Beavers, those icons of industriousness, have been gnawing down trees, building dams, shaping the land, and creating critical habitat in North America for at least a million years. Once one of the continent’s most ubiquitous mammals, they ranged from the Atlantic to the Pacific, and from the Rio Grande to the edge of the northern tundra. Wherever there was wood and water, there were beavers — 60 million (or more) — and wherever there were beavers, there were intricate natural communities that depended on their activities. Then the European fur traders arrived.
In Once They Were Hats, Frances Backhouse examines humanity’s 15,000-year relationship with Castor canadensis, and the beaver’s even older relationship with North American landscapes and ecosystems. From the waterlogged environs of the Beaver Capital of Canada to the wilderness cabin that controversial conservationist Grey Owl shared with pet beavers; from a bustling workshop where craftsmen make beaver-felt cowboy hats using century-old tools to a tidal marsh where an almost-lost link between beavers and salmon was recently found, Backhouse goes on a journey of discovery to find out what happened after we nearly wiped this essential animal off the map, and how we can learn to live with beavers now that they’re returning.
Frances Backhouse, author
Frances Backhouse (www.backhouse.ca) is a biologist and MFA grad, a member of the Society of Environmental Journalists and the Canadian Science Writers' Association. The author of award-winning books and articles, Frances Backhouse has a strong media skills and has written for Audubon, New Scientist, Canadian Geographic and numerous other magazines. Her training and experience as a biologist inform her environmental writing, including her books about owls and woodpeckers. Her other three books reflect her ongoing fascination with Klondike gold rush history.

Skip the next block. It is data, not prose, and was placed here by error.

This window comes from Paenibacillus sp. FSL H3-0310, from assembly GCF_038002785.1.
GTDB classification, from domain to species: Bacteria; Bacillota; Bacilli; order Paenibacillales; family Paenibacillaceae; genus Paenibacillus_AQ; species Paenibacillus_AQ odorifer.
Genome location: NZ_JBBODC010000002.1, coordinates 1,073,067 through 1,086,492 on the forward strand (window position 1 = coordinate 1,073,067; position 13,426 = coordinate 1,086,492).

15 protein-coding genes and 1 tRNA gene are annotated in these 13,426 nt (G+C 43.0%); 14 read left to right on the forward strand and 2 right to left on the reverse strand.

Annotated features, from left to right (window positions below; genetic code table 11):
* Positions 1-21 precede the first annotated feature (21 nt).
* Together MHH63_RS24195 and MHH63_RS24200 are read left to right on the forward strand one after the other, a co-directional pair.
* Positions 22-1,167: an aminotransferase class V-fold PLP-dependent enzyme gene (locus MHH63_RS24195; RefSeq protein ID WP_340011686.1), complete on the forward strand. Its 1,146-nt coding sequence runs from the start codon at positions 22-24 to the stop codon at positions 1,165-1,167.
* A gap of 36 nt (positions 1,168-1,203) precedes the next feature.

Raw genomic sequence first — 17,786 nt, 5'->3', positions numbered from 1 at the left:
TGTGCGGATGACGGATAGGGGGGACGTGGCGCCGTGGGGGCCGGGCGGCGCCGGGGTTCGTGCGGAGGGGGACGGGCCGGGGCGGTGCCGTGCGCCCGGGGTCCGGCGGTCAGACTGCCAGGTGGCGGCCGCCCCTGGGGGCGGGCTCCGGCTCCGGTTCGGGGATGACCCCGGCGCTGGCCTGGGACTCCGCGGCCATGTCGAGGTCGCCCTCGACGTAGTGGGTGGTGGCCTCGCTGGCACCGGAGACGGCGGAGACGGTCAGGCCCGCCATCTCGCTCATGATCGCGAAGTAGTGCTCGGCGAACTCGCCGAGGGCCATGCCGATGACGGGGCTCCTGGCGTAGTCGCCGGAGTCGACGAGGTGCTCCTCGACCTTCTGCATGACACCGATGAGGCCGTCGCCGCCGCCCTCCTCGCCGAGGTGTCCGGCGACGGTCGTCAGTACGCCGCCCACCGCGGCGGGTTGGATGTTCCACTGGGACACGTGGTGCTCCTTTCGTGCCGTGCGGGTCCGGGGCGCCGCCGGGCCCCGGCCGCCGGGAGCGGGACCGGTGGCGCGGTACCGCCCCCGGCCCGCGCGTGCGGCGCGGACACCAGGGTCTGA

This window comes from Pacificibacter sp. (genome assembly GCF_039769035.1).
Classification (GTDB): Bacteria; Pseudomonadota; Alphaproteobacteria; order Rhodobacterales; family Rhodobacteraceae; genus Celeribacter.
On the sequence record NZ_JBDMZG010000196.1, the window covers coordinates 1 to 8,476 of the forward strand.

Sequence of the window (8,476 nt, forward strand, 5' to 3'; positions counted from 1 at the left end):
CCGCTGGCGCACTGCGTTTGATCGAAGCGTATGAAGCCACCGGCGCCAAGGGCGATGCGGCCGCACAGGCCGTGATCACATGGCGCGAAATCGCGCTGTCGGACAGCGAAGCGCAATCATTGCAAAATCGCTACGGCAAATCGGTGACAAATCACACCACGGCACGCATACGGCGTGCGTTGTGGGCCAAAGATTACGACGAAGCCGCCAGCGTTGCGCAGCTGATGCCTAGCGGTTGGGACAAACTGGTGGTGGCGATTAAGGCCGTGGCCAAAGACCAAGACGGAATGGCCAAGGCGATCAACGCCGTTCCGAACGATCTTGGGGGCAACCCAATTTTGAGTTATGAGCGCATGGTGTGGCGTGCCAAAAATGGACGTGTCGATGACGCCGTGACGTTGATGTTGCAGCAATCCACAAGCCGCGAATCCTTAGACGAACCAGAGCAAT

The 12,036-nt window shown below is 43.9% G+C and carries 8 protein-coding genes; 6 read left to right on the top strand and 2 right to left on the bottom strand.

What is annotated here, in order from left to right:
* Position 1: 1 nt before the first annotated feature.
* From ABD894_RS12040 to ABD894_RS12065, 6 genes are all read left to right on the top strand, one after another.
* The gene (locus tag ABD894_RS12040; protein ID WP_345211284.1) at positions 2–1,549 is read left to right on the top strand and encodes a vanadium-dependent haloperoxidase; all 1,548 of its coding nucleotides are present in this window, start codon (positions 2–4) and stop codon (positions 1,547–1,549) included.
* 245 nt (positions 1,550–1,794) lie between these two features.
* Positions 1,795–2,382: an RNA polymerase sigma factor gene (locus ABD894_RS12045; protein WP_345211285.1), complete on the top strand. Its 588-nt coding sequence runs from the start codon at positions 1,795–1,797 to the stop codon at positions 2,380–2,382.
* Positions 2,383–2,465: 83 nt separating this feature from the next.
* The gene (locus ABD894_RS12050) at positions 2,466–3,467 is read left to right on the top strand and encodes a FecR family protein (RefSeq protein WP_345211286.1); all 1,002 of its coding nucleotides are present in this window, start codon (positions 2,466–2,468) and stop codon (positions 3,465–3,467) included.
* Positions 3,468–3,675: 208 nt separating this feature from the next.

- Backhouse gives the little buck-toothed rodent the credit it deserves in an intelligent and interesting look at Castor canadensis. - Chicago Tribune Link to review
- Backhouse is a skilled and personable narrator who guides us on a tour of the long, fond and sometimes lethal relationship we have entertained with this pudgy little rodent. - Literary Review of Canada Link to review
- A thorough account of the tirelessly industrious beaver’s past, present and possible future […]. The pages brim with information and interesting tidbits. - The Globe & Mail Link to review
- Backhouse is a perceptive observer and listener, ever alert to the subtle ways the beaver’s story entwines with individual people. She has the knack of a documentary filmmaker. - Rob Rich, High Country News Link to review
- Shorlisted, 2016 Lane Anderson Award for best Canadian science book
- Shortlisted, 2016 City of Victoria Butler Book Prize
Rights Holder: ECW Press
rights available: World, excl. Canada
number of pages: 272
publication date: 08/01/2015
Original language of pub: English
Materials Available: finished book